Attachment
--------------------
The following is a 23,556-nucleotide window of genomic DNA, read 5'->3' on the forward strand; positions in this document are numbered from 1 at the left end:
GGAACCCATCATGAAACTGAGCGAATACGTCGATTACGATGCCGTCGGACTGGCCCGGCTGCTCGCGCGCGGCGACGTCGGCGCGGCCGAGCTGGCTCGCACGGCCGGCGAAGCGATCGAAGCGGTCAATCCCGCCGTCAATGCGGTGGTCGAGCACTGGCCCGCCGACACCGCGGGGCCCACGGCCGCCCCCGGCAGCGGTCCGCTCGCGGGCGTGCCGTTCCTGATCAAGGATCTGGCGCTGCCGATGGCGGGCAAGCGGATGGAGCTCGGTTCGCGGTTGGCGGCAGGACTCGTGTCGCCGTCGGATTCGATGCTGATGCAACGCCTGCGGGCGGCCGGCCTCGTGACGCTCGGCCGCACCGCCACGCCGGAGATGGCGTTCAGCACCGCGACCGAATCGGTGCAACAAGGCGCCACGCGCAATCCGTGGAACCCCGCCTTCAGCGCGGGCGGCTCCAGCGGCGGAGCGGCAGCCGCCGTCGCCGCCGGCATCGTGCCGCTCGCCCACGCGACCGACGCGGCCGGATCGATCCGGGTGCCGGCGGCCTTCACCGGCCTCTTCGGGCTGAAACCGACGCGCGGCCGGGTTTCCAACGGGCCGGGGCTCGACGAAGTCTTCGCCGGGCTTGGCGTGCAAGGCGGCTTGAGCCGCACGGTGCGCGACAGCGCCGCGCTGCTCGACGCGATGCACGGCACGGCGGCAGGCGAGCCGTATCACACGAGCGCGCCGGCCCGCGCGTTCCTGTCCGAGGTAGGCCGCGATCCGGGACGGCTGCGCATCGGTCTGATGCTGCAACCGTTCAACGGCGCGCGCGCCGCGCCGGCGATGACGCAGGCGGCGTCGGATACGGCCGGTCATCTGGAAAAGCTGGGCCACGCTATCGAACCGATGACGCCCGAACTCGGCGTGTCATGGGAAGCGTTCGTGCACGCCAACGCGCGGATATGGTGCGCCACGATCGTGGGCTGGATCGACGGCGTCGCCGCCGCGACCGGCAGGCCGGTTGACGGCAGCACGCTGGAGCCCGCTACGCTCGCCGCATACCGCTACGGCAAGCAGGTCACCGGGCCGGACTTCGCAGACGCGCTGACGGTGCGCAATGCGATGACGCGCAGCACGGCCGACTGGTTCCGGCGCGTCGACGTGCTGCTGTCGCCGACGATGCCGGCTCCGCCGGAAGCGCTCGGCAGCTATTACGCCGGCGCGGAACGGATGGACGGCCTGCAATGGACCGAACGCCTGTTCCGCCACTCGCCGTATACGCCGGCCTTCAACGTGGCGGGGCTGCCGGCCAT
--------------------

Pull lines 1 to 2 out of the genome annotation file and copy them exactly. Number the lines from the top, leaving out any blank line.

The following is a 23,556-nucleotide window of genomic DNA, read 5'->3' on the forward strand; positions in this document are numbered from 1 at the left end:
GGAACCCATCATGAAACTGAGCGAATACGTCGATTACGATGCCGTCGGACTGGCCCGGCTGCTCGCGCGCGGCGACGTCGGCGCGGCCGAGCTGGCTCGCACGGCCGGCGAAGCGATCGAAGCGGTCAATCCCGCCGTCAATGCGGTGGTCGAGCACTGGCCCGCCGACACCGCGGGGCCCACGGCCGCCCCCGGCAGCGGTCCGCTCGCGGGCGTGCCGTTCCTGATCAAGGATCTGGCGCTGCCGATGGCGGGCAAGCGGATGGAGCTCGGTTCGCGGTTGGCGGCAGGACTCGTGTCGCCGTCGGATTCGATGCTGATGCAACGCCTGCGGGCGGCCGGCCTCGTGACGCTCGGCCGCACCGCCACGCCGGAGATGGCGTTCAGCACCGCGACCGAATCGGTGCAACAAGGCGCCACGCGCAATCCGTGGAACCCCGCCTTCAGCGCGGGCGGCTCCAGCGGCGGAGCGGCAGCCGCCGTCGCCGCCGGCATCGTGCCGCTCGCCCACGCGACCGACGCGGCCGGATCGATCCGGGTGCCGGCGGCCTTCACCGGCCTCTTCGGGCTGAAACCGACGCGCGGCCGGGTTTCCAACGGGCCGGGGCTCGACGAAGTCTTCGCCGGGCTTGGCGTGCAAGGCGGCTTGAGCCGCACGGTGCGCGACAGCGCCGCGCTGCTCGACGCGATGCACGGCACGGCGGCAGGCGAGCCGTATCACACGAGCGCGCCGGCCCGCGCGTTCCTGTCCGAGGTAGGCCGCGATCCGGGACGGCTGCGCATCGGTCTGATGCTGCAACCGTTCAACGGCGCGCGCGCCGCGCCGGCGATGACGCAGGCGGCGTCGGATACGGCCGGTCATCTGGAAAAGCTGGGCCACGCTATCGAACCGATGACGCCCGAACTCGGCGTGTCATGGGAAGCGTTCGTGCACGCCAACGCGCGGATATGGTGCGCCACGATCGTGGGCTGGATCGACGGCGTCGCCGCCGCGACCGGCAGGCCGGTTGACGGCAGCACGCTGGAGCCCGCTACGCTCGCCGCATACCGCTACGGCAAGCAGGTCACCGGGCCGGACTTCGCAGACGCGCTGACGGTGCGCAATGCGATGACGCGCAGCACGGCCGACTGGTTCCGGCGCGTCGACGTGCTGCTGTCGCCGACGATGCCGGCTCCGCCGGAAGCGCTCGGCAGCTATTACGCCGGCGCGGAACGGATGGACGGCCTGCAATGGACCGAACGCCTGTTCCGCCACTCGCCGTATACGCCGGCCTTCAACGTGGCGGGGCTGCCGGCCAT